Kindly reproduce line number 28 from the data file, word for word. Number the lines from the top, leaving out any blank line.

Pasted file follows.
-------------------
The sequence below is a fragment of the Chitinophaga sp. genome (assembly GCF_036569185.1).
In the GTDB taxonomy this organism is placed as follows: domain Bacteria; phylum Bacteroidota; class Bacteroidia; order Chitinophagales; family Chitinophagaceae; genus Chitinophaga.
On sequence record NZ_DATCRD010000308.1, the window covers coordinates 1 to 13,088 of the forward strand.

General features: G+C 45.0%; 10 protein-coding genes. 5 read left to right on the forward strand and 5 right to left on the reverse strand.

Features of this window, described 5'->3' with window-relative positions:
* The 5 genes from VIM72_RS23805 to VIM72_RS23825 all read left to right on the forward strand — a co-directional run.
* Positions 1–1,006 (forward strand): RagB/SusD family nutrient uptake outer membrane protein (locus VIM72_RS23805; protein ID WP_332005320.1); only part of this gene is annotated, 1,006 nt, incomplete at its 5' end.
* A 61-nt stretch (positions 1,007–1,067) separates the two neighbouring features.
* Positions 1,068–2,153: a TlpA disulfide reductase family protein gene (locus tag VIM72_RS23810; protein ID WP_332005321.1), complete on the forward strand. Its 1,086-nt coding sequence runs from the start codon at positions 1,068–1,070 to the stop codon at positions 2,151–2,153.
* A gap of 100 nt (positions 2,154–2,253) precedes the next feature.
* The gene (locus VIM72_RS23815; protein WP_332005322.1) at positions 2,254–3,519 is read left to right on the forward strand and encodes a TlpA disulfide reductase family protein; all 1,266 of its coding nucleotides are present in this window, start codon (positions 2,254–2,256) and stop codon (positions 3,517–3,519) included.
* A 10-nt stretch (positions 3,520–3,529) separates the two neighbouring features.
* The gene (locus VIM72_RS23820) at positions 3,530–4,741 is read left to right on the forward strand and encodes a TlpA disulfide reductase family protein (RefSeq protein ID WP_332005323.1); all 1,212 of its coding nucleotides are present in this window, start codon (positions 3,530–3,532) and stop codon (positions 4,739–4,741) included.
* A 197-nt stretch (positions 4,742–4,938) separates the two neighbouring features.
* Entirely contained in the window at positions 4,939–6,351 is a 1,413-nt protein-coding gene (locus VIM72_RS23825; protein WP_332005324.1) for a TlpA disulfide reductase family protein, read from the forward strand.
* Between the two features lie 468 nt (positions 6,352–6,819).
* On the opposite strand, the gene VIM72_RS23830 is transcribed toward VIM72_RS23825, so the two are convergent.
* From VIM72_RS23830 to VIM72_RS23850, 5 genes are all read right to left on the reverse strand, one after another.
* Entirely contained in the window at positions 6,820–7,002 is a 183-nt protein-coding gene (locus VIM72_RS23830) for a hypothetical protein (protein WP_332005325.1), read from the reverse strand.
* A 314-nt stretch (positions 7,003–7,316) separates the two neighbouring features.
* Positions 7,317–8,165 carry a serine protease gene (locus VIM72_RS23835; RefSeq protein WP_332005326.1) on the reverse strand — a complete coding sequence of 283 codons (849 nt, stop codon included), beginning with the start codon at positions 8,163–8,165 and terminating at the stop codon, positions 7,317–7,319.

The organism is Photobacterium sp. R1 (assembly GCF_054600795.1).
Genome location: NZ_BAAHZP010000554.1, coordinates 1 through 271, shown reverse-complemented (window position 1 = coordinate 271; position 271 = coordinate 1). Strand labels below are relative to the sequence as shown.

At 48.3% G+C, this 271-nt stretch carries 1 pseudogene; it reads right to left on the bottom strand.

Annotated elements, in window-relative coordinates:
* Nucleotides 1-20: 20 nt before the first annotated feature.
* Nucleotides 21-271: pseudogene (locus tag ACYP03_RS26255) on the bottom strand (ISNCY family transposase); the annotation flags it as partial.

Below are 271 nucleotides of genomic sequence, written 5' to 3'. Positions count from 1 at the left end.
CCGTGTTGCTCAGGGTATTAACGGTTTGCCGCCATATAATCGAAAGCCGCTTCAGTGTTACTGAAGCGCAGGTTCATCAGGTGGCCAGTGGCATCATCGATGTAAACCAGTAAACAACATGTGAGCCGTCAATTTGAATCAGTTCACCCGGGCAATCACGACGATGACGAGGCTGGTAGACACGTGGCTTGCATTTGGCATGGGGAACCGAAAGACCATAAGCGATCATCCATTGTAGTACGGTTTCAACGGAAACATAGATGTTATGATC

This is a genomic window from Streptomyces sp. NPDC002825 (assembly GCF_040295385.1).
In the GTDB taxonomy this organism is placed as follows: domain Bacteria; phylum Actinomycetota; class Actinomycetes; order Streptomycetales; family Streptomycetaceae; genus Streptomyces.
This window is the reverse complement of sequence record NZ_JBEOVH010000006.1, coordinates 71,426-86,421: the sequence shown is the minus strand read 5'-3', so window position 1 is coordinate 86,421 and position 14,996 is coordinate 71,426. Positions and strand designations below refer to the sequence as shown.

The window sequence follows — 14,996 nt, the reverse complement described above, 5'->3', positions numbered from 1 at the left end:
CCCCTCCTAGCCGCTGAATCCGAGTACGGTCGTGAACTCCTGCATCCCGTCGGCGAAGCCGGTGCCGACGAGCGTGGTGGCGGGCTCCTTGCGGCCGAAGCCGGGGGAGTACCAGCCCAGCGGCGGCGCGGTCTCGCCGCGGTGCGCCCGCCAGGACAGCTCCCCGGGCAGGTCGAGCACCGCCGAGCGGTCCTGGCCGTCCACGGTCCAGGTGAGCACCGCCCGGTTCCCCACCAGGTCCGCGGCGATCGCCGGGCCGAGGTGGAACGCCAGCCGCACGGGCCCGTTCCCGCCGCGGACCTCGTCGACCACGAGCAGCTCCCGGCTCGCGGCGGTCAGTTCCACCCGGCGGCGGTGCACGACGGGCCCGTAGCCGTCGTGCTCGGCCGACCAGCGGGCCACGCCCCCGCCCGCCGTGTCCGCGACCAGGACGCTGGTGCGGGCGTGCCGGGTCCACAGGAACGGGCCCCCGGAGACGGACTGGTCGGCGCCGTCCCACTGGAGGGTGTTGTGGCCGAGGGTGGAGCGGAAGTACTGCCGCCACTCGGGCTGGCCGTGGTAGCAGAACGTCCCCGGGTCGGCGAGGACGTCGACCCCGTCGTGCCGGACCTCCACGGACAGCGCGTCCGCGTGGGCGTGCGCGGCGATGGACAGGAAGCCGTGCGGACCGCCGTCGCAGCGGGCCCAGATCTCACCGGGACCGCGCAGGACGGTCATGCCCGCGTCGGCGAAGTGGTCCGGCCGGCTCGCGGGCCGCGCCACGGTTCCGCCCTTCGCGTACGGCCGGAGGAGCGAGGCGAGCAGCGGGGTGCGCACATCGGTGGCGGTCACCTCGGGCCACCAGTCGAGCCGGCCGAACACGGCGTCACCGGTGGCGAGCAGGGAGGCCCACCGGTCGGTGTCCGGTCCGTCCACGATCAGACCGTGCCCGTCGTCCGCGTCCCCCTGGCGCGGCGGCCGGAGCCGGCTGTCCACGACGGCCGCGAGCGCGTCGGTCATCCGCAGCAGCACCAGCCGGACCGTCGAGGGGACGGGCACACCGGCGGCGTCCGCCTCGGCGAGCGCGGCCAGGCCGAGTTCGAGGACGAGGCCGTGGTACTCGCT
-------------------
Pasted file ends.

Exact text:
Below are 271 nucleotides of genomic sequence, written 5' to 3'. Positions count from 1 at the left end.